Institutions across Europe will be asking what they can learn from each other’s creative industries with the launch of new research project Organza.
The three-year-long collaboration, which is largely financed by the European Regional Development Fund, will investigate the conditions in which creative industries thrive, with the aim of improving policy-making across Europe.
Organza is targeted at medium-sized European cities with pockets of creativity, but where talent and skills are often lost to bigger cities before they can improve the economy.
The project will be led by the Municipality of Arnhem in The Netherlands. Organza project director Esther Ruiten says, ’We have a specialist university in Arnhem, the ArtEZ Institute of the Arts, but there is a “brain drain” when students leave for Amsterdam, Paris and London.’
The initial research stage will be led by Lynn Oxborrow, marketing, retail and operations lecturer at Nottingham Business School at Nottingham Trent University. Oxborrow says, ’The first step is to clarify what the creative industries consist of in each of the nine regions. In Arnhem it means fashion, but in Nottingham we’ve got a lot of Web and software design.’
The 13 partner organisations will then explore best practice in each region. Oxborrow says, ’We’ll question how dependent the success of one activity is on regional context and what would be needed to take an activity and make it work elsewhere.’
Steven Cleeren, international project co-ordinator at Design Flanders, hopes that Organza will provide insight into what governance is needed to knit together Flanders’ ’fragmented’ creative economy. Cleeren says, ’We want design and creativity to be a motor for entrepreneurship and for economic growth, but we need to have a clear view of what the opportunities are for the future.’
To do this Organza partners will visit each other’s successful ’support activities’ with the aim of setting up pilot projects back home. These could include incubators to help start-up businesses, access to funding, and methods of education and training.
In February, representatives visited Arhem to inspect relevant examples. There the local housing association had upgraded an area of low-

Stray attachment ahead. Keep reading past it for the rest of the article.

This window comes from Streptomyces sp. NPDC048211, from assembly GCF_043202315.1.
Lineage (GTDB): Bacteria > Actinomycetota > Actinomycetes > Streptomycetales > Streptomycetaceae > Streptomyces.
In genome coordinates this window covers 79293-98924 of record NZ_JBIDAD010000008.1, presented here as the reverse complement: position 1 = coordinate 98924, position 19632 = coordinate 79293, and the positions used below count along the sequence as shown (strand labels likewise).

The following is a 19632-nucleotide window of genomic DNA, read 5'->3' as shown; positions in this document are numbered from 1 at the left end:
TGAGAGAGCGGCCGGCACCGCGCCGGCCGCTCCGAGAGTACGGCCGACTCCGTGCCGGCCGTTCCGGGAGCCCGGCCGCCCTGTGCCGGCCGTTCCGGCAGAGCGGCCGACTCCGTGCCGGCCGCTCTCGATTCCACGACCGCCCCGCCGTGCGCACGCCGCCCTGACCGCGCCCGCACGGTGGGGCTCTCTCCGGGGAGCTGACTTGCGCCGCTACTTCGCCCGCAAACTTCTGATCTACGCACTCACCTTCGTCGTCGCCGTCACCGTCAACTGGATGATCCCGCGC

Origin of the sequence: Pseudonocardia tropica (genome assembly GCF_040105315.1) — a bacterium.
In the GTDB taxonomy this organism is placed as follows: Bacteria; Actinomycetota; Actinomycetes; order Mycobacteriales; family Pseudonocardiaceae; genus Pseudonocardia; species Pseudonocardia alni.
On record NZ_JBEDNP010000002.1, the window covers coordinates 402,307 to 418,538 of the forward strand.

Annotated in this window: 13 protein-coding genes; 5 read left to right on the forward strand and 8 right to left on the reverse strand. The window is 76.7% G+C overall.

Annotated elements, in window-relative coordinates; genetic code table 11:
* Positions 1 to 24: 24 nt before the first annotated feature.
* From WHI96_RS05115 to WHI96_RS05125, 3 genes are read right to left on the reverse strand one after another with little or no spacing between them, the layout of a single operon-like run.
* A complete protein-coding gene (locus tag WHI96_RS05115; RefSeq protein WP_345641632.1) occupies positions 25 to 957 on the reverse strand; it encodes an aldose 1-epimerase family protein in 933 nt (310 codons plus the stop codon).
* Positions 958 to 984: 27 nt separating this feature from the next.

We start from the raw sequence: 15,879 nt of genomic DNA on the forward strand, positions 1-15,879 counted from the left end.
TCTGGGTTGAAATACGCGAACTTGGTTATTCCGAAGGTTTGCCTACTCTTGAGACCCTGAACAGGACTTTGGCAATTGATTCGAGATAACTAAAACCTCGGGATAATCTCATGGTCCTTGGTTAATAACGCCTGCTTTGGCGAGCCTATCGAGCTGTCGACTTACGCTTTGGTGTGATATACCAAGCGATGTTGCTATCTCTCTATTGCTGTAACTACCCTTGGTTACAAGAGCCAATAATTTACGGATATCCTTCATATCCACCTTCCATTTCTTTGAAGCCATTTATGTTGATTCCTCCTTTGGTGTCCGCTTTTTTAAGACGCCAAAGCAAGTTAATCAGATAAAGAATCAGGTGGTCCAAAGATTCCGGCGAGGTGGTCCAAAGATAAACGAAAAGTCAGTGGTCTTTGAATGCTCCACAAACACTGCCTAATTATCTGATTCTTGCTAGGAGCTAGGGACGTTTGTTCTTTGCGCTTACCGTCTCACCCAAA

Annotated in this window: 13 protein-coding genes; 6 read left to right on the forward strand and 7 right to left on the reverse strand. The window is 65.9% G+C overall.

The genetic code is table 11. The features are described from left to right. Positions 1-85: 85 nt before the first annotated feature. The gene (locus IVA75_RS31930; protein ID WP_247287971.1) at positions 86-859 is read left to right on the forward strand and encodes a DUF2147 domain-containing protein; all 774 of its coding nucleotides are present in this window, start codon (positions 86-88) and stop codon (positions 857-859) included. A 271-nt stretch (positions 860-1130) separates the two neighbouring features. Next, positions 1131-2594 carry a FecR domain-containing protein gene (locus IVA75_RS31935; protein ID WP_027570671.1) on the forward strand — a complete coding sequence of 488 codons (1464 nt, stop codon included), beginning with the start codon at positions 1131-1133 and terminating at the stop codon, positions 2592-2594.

Nottingham will showcase Game City – an international video game festival where industry, academics and designers discuss approaches to gaming culture and practice – and Nottingham Trent University’s incubator unit The Hive, says Oxborrow.
Nottingham City Council economic development project manager Becky Smith says, ’The only way to develop provision for the sector is to ask it what is needed. We want to mould the future and help the creative sector to grow.’
Design Business Association chief executive Deborah Dawton also supports the project’s aims. She says, ’The good thing about European initiatives is that they often include mechanisms to disseminate best practice, which means that bodies not directly involved can also tap into the research.’
Organza’s legacy will be an information database that can be used to study best practice across Europe. Oxborrow says, ’We want there to be an exit strategy, so we’ll be leaving our findings in a way where they can have some kind of life.’
Organza project partners
Municipality of Arnhem (lead partner) – The Netherlands
ArtEZ Institute of the Arts – The Netherlands
WFB Bremen Economic Development – Germany
Cotton Textile and Clothing Centre – Italy
City Hall of Iasi – Romania
’Gheorghe Asachi’ Technical University Iasi – Romania
Technical University of Kosice – Slovakia
City of Presov Municipality – Slovakia
Nottingham Trent University – United Kingdom
Design Flanders – Belgium
Treviso Tecnologia – Italy
Varese Chamber of Commerce -Italy
Innovation and Technology Agency of Navarra SA – Spain